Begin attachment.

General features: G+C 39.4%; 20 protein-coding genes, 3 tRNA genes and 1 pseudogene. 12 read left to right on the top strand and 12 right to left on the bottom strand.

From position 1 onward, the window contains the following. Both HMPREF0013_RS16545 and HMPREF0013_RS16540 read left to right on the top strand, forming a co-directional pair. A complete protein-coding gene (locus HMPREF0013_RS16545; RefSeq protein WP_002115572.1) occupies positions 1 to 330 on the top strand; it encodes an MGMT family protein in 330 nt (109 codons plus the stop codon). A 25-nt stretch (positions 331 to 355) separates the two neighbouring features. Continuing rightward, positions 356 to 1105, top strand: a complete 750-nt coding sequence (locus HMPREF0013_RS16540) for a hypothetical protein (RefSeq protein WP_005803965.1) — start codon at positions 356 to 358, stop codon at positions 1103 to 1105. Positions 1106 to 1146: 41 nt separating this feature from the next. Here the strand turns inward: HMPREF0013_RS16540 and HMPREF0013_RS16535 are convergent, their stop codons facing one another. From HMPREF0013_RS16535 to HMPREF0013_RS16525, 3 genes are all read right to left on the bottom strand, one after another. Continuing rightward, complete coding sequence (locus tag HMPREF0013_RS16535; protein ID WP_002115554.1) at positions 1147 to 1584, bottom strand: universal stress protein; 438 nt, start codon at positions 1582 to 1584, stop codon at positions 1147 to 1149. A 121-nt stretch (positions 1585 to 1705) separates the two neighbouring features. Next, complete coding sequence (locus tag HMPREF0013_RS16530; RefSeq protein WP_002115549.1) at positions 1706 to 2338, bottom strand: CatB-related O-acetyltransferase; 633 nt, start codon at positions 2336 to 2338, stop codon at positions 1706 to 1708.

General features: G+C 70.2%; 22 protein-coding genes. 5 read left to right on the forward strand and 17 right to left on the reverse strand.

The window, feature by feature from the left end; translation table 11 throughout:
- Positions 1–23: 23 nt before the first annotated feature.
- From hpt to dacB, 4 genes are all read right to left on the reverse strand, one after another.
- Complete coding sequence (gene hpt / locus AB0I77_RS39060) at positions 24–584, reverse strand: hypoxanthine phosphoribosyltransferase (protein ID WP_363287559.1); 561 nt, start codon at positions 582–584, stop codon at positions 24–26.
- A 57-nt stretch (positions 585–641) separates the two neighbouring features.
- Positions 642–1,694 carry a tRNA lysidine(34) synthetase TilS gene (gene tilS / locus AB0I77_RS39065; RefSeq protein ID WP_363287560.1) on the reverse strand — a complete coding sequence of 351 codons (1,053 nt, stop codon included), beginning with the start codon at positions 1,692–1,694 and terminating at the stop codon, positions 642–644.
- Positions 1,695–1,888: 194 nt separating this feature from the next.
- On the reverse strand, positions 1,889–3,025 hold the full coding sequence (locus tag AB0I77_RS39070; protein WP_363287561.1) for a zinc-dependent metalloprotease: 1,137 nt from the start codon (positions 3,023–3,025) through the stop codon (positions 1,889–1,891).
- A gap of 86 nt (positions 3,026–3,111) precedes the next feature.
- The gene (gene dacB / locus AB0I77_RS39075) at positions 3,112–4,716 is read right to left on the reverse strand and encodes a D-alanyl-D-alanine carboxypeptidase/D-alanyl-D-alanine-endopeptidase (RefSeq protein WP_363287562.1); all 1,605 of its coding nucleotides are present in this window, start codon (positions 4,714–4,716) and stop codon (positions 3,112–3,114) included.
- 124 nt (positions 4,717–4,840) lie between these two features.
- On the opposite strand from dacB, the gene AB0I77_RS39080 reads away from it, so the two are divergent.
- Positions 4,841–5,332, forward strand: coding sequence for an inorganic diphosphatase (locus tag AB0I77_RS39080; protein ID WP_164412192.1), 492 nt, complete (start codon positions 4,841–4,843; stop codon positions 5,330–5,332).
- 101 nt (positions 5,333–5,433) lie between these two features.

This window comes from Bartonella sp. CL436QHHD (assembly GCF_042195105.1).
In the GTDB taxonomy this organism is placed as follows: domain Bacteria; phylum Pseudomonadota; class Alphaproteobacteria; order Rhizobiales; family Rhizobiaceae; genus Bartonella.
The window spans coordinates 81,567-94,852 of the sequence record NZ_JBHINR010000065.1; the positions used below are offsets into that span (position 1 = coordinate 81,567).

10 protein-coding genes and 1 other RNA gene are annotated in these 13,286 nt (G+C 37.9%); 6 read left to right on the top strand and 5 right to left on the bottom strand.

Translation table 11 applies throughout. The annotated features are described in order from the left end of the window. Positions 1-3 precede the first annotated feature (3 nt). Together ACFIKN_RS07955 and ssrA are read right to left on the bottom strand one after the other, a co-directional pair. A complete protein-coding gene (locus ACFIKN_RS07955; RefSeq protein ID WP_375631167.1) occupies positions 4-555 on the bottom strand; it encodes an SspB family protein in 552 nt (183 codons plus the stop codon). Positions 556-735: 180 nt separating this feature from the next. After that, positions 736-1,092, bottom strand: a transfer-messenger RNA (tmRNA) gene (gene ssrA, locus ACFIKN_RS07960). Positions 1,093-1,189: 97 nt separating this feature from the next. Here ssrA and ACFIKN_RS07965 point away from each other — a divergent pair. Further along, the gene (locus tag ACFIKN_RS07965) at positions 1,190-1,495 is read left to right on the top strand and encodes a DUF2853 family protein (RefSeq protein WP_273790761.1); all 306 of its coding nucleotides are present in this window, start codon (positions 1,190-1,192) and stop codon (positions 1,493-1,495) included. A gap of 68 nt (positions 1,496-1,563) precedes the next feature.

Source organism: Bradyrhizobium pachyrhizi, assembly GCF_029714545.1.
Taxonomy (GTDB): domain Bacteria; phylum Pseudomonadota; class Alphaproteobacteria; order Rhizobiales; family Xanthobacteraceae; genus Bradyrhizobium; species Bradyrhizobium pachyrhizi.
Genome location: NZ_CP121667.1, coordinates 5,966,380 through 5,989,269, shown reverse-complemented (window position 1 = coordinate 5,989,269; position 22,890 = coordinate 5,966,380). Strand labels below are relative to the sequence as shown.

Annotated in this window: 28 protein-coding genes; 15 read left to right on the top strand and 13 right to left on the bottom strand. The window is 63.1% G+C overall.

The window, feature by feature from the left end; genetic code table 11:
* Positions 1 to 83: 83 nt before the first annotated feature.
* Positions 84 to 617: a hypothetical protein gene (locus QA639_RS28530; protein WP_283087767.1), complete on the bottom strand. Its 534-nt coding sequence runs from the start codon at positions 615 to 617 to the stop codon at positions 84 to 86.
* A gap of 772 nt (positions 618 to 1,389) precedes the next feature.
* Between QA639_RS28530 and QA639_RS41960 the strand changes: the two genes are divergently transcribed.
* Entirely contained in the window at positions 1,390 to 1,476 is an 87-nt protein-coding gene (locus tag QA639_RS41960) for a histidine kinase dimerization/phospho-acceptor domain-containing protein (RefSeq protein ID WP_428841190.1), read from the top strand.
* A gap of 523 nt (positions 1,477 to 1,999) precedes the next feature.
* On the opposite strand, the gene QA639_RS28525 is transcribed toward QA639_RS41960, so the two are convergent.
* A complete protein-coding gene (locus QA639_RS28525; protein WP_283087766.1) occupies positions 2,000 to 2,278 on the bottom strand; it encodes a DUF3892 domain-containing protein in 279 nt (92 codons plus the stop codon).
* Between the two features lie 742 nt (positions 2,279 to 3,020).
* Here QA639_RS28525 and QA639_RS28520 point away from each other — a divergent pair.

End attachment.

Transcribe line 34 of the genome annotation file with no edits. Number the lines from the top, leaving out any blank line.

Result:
* On the opposite strand, the gene QA639_RS28525 is transcribed toward QA639_RS41960, so the two are convergent.